And finally: on June 26th we celebrated the 20th anniversary since the publishing of the first Harry Potter novel: “Harry Potter and the Philosopher’s Stone.” (Retitled “The Sorcerer’s Stone” in the US.) Joanne Rowling famously started jotting down the novel onJK-Rowling a napkin in an Edinburgh cafe when she was a single mother and broke, living on welfare. She finished the manuscript on an old-fashioned typewriter. It was rejected by 12 publishers. Finally a small children’s publisher Bloomsbury accepted. They asked Rowling to create a gender-neutral name because a novel about a boy wizard was likely to sell better if boys didn’t know a woman had written it. So Joanne became J.K. Rowling. Bloomsbury printed 500 copies of the original hardcover (now worth a fortune!) 300 of those copies were sent to libraries and only 200 into the wild. The rest, of course, is history. Over the course of seven novels Rowling’s story of the boy wizard and his best friends Ron and Hermione’s struggles against forces of evil have inspired generations of children and adults. Movies and a play made billions. Rowling herself became a billionaire (Forbes claims she is the first writer to make a billion dollars from writing alone), and at one point Rowing was proclaimed to be richer than the Queen of England. However, Rowling gave away so much to charity that Forbes had to remove her from their list of billionaires. She is currently said to have only about $840,000,000.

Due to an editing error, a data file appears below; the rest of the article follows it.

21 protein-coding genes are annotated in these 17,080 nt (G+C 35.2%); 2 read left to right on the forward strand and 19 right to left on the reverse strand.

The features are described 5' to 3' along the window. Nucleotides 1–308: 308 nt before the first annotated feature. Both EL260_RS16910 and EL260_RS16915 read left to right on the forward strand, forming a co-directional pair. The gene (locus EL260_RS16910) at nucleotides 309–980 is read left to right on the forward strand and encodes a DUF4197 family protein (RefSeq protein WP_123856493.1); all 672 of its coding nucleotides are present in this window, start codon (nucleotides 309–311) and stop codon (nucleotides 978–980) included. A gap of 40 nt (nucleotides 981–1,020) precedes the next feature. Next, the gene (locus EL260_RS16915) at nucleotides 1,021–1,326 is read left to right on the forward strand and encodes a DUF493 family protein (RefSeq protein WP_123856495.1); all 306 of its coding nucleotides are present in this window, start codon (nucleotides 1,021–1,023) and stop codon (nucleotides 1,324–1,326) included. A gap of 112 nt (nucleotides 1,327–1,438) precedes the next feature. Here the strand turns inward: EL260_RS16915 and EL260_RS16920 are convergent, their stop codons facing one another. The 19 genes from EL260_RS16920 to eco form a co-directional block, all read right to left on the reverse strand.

-Trump Chuckie

On March 4th, The Thing in the White House sent out a bunch of angry tweets blasting the previous President for wiretapping Isengard Trump Tower. “Terrible! Just found out that Obama had my “wires tapped” in Trump Tower just before the victory. Nothing found. This is McCarthyism!” Then 30 mins later: “How long has President Obama gone to tapp my phones during the very sacred election process? This is Nixon/Watergate. Bad (or sick) guy!” When asked to clarify this insanity, The Thing’s minions really could do nothing but heee and hawww. The Thing read it somewhere, they said. NY Times! Louise Mensch! BBC! Naturally once reporters dug deeper, they found that NO, none of those reports talked Trump Obamaabout wiretapping. Mensch broke the story on her right-wing blog HeatStreet on November 7th about the FISA warrant, but all she said was that a FISC court granted permission to “examine the activities of ‘U.S. persons’ in Donald Trump’s campaign with ties to Russia.” In question was a mysterious communication between two Russian banks and a server in Trump Tower. (David Corn of Mother Jones broke the story of the two banks and Trump Tower, but all media dismissed it as a bizarre conspiracy theory a couple of weeks earlier.) In the follow-up reports to Mensch’s story, BBC and the failing NY Times confirmed a FISA warrant, but nobody mentioned wiretaps… except Breitbart and then The Thing in its Tweets. Ahhhhh, the plot thickens. Where did Breitbart get the information about wiretaps at Trump Tower and did The Thing just leak top secret information in a series of Tweets? Sure seems that way. Will anybody hold him accountable? LOL.

There are fleeing moments when it feels like Lady Lindsey Graham and Hero John McCain might hold The Thing accountable for the numerous impeachable offenses it has committed. Earlier today Graham tweeted: “An attack on one political party should be considered an attack on all. We must push back on Russian election interference at home & abroad.” That sounds great! However it should also be noted that Graham had lunch with The Thing earlier in the day.